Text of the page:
Unread postby shadowydog » Fri Aug 01, 2008 12:29 pm

Thanks that is interesting. :cool: Do you know if that house is empty now? Did they film any of the scenes inside the actual house?
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DeppInTheHeartOfTexas
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Re: TCD Tidbit #26 ~ The Ninth Gate Filming Locations

Unread postby DeppInTheHeartOfTexas » Fri Aug 01, 2008 3:13 pm

shadowydog, I don't know if the house is occupied at this time or not or whether or not any interiors were used. From the description of some of the rooms I think we would recognize a few of them! :lol:
Life is not a journey to the grave with the intention of arriving safely in a pretty and well preserved body, but rather to skid in broadside, thoroughly used up, totally worn out, and loudly proclaiming -

Wow! What a ride!

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Parlez
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Re: TCD Tidbit #26 ~ The Ninth Gate Filming Locations

Unread postby Parlez » Fri Aug 01, 2008 4:23 pm

Well, I don't think the Challet looks that big or unwieldy. Rich folks buy and maintain more square footage and terrain than that in the mountains around here. Actually it kinda looks like the pics of Johnny's house in LA. Anyway, I loved the author's funny write-up about the place!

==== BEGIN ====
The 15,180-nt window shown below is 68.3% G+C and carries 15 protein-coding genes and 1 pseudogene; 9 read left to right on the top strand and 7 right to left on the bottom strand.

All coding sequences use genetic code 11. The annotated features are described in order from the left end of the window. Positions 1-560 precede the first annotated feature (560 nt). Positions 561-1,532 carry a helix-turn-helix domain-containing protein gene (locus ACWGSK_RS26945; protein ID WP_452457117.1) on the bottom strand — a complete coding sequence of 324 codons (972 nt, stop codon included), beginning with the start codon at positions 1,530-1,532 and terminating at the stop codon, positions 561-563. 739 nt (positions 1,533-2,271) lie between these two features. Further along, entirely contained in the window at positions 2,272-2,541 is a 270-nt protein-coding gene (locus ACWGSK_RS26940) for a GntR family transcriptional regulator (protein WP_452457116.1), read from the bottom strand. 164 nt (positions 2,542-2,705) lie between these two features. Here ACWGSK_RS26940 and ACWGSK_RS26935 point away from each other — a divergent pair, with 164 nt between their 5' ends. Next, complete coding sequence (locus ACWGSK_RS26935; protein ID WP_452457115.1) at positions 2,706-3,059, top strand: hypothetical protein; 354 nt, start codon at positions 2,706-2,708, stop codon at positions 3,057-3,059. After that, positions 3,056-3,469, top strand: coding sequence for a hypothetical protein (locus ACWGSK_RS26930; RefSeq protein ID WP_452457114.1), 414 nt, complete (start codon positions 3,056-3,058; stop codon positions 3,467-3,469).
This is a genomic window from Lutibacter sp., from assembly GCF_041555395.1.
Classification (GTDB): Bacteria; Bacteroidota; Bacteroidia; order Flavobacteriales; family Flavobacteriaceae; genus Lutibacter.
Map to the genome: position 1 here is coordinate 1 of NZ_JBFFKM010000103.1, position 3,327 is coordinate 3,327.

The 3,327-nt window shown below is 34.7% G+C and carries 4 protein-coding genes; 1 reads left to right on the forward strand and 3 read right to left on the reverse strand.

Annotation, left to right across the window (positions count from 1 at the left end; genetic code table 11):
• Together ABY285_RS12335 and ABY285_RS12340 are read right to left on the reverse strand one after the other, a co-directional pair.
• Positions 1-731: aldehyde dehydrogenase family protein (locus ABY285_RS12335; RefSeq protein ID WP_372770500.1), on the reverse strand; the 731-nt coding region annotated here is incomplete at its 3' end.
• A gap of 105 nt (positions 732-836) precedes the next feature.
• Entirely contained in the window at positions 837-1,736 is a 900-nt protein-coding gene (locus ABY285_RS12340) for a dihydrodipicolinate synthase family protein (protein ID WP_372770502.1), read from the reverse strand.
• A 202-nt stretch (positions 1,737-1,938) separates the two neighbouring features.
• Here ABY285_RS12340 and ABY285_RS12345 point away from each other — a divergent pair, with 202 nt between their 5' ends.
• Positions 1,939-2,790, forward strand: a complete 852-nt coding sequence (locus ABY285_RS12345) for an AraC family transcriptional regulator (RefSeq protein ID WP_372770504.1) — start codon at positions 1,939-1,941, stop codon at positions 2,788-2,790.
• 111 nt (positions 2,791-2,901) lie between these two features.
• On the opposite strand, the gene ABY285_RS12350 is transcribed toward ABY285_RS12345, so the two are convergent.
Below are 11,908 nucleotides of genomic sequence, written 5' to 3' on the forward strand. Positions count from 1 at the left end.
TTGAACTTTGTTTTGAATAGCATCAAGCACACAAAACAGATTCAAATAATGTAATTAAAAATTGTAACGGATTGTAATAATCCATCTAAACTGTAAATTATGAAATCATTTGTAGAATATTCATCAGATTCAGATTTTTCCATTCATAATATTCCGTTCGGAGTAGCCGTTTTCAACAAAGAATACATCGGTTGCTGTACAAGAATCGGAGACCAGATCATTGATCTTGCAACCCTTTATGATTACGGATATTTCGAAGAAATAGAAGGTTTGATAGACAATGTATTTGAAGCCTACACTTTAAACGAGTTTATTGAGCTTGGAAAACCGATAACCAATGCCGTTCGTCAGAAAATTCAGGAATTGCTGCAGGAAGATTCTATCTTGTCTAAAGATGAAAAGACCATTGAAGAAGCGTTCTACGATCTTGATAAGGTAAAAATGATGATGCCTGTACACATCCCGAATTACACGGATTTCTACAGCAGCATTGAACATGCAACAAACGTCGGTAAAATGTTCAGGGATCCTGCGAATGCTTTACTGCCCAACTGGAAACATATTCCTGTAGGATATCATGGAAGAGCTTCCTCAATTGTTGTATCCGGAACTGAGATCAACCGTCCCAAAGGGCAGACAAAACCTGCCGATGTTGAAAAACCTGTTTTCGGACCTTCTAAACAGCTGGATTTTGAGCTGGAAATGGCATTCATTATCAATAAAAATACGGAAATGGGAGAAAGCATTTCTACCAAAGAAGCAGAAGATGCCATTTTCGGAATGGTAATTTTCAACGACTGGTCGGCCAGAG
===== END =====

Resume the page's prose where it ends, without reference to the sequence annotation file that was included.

And, oh the Chateaux! Talk about 'melancholy places' where you'd expect to find all kinds of paranormal activity going on - yikes! I remember how effective the lighting was on that arched entryway in the movie. Tres spooky! And wouldn't it be fun to climb around the ruins of the one in the second pic? Let's add that to the Tour de France!
We'll be booking lodging at the Hotel Cayre, right? But of course! :frenchie:
Thanks for a great tidbit, DitHoT!
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Re: TCD Tidbit #26 ~ The Ninth Gate Filming Locations

Unread postby Kittycat88 » Sat Aug 02, 2008 10:48 am

Very nice to see the actual buildings...thanks for the research ...a little spooky, but very intriguing.